Thursday, January 24, 2013

A road warrior's guide to locking down your laptop | PCWorld

Mobile computing may be convenient, but it's also inherently risky. When you drag your laptop to the coffee shop or bring it along on your travels, you’re making all your private data and one of your most expensive possessions a big, fat target for sticky-fingered thieves. And unlike traditional theft targets like jewelry or wallets, a laptop is an easy steal—the baddies just need to wait for you to turn your back, then grab the computer and run. In some cases, a criminal doesn’t even need to steal your notebook. He can simply pull your sensitive data out of thin air.

Fortunately, you can do a lot to minimize the perils possibly encountered on the road. By taking a few simple precautions and following some common-sense practices while you’re out and about, you can drastically reduce the chance that your laptop will be stolen and keep your data locked up tight. With great portability brings great responsibility! Read more

Saturday, January 19, 2013

What's a cookie and what does it have to do with privacy?

Most people know that there are cookies scattered all over the Internet, ready and willing to be eaten up by whoever can find them first. Wait, what? That can’t be right. Yes, there are cookies on the Internet (technically, the World Wide Web), and yes, they really are called “cookies”. But they aren’t delicious and they can affect your privacy, so you should know what they do. Whether you’re browsing Google search results, logging into Facebook, or just innocently chatting away on an online forum, you’ve encountered cookies. They aren’t inherently harmful but, just like passwords or email addresses, they can be exploited when placed in the wrong hands. Keep reading to learn how you can protect yourself. Read more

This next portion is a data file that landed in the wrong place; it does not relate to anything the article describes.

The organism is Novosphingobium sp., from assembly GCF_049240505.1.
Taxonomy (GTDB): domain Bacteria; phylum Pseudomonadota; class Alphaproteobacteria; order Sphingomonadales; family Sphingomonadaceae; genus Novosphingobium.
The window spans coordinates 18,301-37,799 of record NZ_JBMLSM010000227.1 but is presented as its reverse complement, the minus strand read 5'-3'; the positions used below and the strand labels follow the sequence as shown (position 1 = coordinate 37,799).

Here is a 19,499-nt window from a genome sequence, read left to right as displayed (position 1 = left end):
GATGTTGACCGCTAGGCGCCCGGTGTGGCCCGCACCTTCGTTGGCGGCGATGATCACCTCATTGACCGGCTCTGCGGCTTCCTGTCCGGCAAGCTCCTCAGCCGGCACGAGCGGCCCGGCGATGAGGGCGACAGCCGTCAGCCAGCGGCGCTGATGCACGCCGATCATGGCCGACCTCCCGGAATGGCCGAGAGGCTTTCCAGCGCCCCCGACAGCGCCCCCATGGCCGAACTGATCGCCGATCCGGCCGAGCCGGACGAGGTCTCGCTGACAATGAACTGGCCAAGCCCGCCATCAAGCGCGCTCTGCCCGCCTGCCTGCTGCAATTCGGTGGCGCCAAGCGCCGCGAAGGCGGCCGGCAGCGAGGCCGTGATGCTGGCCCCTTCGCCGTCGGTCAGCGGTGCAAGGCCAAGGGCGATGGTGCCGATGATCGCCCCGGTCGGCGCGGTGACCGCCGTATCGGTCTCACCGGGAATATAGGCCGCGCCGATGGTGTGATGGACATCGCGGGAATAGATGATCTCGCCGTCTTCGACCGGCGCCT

Saturday, January 5, 2013

What Is NFC & Should You Buy a Phone That Has It? [MakeUseOf Explains]

NFC – or Near Field Communication – enables two way communication on a very short range, less than 20cm but typically a few centimeters. It encompasses a number of earlier standards, including the FeLiCa contactless RFID payment system widely used in Japan. In simple terms, it enables some form of communication by simply touching devices together. Read more